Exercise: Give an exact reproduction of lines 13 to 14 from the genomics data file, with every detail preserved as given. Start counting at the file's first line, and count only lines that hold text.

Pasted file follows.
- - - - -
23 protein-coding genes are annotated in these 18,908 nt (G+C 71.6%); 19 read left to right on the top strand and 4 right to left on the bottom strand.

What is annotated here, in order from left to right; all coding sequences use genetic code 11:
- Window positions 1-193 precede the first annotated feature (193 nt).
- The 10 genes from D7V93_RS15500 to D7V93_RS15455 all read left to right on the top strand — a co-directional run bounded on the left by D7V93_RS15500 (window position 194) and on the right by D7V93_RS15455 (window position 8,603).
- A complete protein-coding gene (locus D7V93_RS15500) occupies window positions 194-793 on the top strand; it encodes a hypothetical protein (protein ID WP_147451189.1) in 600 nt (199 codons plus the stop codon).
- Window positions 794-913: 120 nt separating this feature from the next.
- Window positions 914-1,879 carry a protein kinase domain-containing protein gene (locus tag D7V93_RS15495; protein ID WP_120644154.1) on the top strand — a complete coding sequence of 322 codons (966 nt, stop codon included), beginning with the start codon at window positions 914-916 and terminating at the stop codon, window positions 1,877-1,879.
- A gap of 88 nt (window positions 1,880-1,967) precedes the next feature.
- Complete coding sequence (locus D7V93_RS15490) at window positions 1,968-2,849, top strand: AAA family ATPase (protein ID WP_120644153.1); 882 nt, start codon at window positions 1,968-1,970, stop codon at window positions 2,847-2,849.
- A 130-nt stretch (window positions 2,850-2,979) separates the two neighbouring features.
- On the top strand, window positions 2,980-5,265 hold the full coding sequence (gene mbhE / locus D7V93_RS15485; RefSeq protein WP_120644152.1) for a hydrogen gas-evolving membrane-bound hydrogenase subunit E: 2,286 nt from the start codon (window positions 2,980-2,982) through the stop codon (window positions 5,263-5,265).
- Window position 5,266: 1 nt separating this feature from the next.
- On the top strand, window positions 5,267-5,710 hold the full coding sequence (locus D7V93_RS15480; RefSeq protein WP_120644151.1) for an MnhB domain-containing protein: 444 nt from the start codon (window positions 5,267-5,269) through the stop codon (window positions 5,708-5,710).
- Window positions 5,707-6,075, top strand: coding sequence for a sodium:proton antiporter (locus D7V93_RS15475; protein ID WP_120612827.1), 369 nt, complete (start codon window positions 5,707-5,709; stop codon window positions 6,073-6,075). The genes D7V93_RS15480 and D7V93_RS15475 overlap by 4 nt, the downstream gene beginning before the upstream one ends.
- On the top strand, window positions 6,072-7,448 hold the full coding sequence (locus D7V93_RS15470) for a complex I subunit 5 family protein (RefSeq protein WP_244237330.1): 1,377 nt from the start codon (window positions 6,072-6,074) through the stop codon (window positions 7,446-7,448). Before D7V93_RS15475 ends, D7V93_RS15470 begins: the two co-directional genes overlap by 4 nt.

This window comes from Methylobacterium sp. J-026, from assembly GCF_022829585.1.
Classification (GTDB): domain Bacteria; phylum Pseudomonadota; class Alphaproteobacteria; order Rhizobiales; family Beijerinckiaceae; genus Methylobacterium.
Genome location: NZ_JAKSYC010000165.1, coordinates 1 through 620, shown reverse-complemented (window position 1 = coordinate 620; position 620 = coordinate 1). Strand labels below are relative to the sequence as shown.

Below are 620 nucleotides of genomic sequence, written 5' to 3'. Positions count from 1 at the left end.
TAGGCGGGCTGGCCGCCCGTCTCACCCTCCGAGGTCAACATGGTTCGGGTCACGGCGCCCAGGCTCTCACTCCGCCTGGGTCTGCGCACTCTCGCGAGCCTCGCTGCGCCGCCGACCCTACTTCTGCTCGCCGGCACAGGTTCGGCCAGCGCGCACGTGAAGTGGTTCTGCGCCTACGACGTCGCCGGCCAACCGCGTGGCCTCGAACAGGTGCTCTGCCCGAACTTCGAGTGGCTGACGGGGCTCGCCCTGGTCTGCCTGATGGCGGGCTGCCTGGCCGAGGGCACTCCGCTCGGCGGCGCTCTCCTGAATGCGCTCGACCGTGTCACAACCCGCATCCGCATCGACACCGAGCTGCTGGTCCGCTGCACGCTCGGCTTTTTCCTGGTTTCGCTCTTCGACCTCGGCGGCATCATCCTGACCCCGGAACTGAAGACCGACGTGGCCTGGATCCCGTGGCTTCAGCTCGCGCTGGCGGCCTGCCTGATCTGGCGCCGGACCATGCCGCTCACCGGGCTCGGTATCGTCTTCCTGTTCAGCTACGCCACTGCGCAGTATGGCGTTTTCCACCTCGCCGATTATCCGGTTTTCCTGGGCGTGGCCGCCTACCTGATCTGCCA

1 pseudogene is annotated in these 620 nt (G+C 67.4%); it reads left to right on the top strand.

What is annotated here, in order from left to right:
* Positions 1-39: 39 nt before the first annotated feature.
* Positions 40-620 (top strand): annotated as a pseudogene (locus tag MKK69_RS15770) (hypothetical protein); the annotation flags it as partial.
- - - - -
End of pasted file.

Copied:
- On the top strand, window positions 5,267-5,710 hold the full coding sequence (locus D7V93_RS15480; RefSeq protein WP_120644151.1) for an MnhB domain-containing protein: 444 nt from the start codon (window positions 5,267-5,269) through the stop codon (window positions 5,708-5,710).
- Window positions 5,707-6,075, top strand: coding sequence for a sodium:proton antiporter (locus D7V93_RS15475; protein ID WP_120612827.1), 369 nt, complete (start codon window positions 5,707-5,709; stop codon window positions 6,073-6,075). The genes D7V93_RS15480 and D7V93_RS15475 overlap by 4 nt, the downstream gene beginning before the upstream one ends.